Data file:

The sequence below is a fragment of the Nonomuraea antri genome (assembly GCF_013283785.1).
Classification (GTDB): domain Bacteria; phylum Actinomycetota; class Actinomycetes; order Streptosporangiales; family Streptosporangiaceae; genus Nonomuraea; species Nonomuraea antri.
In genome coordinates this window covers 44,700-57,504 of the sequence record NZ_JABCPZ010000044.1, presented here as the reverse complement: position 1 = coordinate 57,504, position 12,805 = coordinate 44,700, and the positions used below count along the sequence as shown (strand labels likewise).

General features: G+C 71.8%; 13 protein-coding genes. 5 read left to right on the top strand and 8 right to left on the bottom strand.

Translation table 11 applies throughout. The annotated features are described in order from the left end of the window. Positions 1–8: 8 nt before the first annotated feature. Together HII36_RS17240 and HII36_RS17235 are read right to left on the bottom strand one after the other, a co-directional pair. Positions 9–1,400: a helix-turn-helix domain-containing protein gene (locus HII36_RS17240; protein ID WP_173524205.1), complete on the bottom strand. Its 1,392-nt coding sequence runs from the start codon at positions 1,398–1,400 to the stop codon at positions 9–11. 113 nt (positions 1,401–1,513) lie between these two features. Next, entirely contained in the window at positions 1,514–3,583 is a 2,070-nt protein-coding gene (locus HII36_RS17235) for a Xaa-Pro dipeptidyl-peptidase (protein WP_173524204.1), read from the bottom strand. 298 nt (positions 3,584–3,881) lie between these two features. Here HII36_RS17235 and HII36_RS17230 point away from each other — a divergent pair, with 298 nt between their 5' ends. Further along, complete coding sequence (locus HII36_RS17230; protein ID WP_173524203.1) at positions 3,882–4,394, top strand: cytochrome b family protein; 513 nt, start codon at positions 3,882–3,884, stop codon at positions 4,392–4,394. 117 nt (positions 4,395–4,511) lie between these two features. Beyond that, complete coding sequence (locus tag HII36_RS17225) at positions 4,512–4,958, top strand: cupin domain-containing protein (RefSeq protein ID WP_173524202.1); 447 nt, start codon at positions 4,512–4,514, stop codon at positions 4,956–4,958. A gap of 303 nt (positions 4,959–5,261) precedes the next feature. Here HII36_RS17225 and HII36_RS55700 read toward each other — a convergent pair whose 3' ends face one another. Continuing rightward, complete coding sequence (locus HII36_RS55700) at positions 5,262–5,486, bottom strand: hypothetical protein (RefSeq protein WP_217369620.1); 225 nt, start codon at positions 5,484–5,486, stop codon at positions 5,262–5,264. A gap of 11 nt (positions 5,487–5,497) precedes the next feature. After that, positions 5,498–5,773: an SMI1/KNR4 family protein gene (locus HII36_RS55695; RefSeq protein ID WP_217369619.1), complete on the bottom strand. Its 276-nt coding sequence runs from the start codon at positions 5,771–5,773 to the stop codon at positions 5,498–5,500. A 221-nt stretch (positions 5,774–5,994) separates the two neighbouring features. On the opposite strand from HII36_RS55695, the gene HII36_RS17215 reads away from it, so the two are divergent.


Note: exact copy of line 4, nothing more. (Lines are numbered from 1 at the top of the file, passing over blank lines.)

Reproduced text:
General features: G+C 71.8%; 13 protein-coding genes. 5 read left to right on the top strand and 8 right to left on the bottom strand.